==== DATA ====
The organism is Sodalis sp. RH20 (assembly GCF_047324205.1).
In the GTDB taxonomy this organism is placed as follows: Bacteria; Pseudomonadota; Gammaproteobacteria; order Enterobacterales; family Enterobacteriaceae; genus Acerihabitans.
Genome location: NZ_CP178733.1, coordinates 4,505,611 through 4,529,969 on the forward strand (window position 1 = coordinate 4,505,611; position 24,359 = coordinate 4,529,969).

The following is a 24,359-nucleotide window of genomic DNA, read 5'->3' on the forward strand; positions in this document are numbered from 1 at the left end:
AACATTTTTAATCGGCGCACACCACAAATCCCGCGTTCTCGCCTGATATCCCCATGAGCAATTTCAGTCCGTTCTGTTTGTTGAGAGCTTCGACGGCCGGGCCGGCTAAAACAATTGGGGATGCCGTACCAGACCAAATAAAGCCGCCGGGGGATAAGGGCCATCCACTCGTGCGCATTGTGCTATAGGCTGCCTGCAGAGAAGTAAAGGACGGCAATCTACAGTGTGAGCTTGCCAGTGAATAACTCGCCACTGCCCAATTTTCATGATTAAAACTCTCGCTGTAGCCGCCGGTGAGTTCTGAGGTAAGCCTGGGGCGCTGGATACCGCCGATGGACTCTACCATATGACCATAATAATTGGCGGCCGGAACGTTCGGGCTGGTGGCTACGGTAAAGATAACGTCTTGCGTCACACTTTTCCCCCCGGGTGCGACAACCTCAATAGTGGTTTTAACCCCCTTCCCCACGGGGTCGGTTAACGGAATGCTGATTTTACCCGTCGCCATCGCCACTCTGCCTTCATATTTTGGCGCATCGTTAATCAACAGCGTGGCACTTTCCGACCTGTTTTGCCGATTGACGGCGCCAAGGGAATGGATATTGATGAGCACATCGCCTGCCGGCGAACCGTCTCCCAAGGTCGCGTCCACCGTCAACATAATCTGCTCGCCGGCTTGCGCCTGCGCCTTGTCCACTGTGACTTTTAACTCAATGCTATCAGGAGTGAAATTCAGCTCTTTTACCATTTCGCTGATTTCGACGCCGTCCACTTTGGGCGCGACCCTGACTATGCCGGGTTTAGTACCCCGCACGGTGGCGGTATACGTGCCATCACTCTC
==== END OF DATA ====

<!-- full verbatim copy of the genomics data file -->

The organism is Sodalis sp. RH20 (assembly GCF_047324205.1).
In the GTDB taxonomy this organism is placed as follows: Bacteria; Pseudomonadota; Gammaproteobacteria; order Enterobacterales; family Enterobacteriaceae; genus Acerihabitans.
Genome location: NZ_CP178733.1, coordinates 4,505,611 through 4,529,969 on the forward strand (window position 1 = coordinate 4,505,611; position 24,359 = coordinate 4,529,969).

The following is a 24,359-nucleotide window of genomic DNA, read 5'->3' on the forward strand; positions in this document are numbered from 1 at the left end:
AACATTTTTAATCGGCGCACACCACAAATCCCGCGTTCTCGCCTGATATCCCCATGAGCAATTTCAGTCCGTTCTGTTTGTTGAGAGCTTCGACGGCCGGGCCGGCTAAAACAATTGGGGATGCCGTACCAGACCAAATAAAGCCGCCGGGGGATAAGGGCCATCCACTCGTGCGCATTGTGCTATAGGCTGCCTGCAGAGAAGTAAAGGACGGCAATCTACAGTGTGAGCTTGCCAGTGAATAACTCGCCACTGCCCAATTTTCATGATTAAAACTCTCGCTGTAGCCGCCGGTGAGTTCTGAGGTAAGCCTGGGGCGCTGGATACCGCCGATGGACTCTACCATATGACCATAATAATTGGCGGCCGGAACGTTCGGGCTGGTGGCTACGGTAAAGATAACGTCTTGCGTCACACTTTTCCCCCCGGGTGCGACAACCTCAATAGTGGTTTTAACCCCCTTCCCCACGGGGTCGGTTAACGGAATGCTGATTTTACCCGTCGCCATCGCCACTCTGCCTTCATATTTTGGCGCATCGTTAATCAACAGCGTGGCACTTTCCGACCTGTTTTGCCGATTGACGGCGCCAAGGGAATGGATATTGATGAGCACATCGCCTGCCGGCGAACCGTCTCCCAAGGTCGCGTCCACCGTCAACATAATCTGCTCGCCGGCTTGCGCCTGCGCCTTGTCCACTGTGACTTTTAACTCAATGCTATCAGGAGTGAAATTCAGCTCTTTTACCATTTCGCTGATTTCGACGCCGTCCACTTTGGGCGCGACCCTGACTATGCCGGGTTTAGTACCCCGCACGGTGGCGGTATACGTGCCATCACTCTC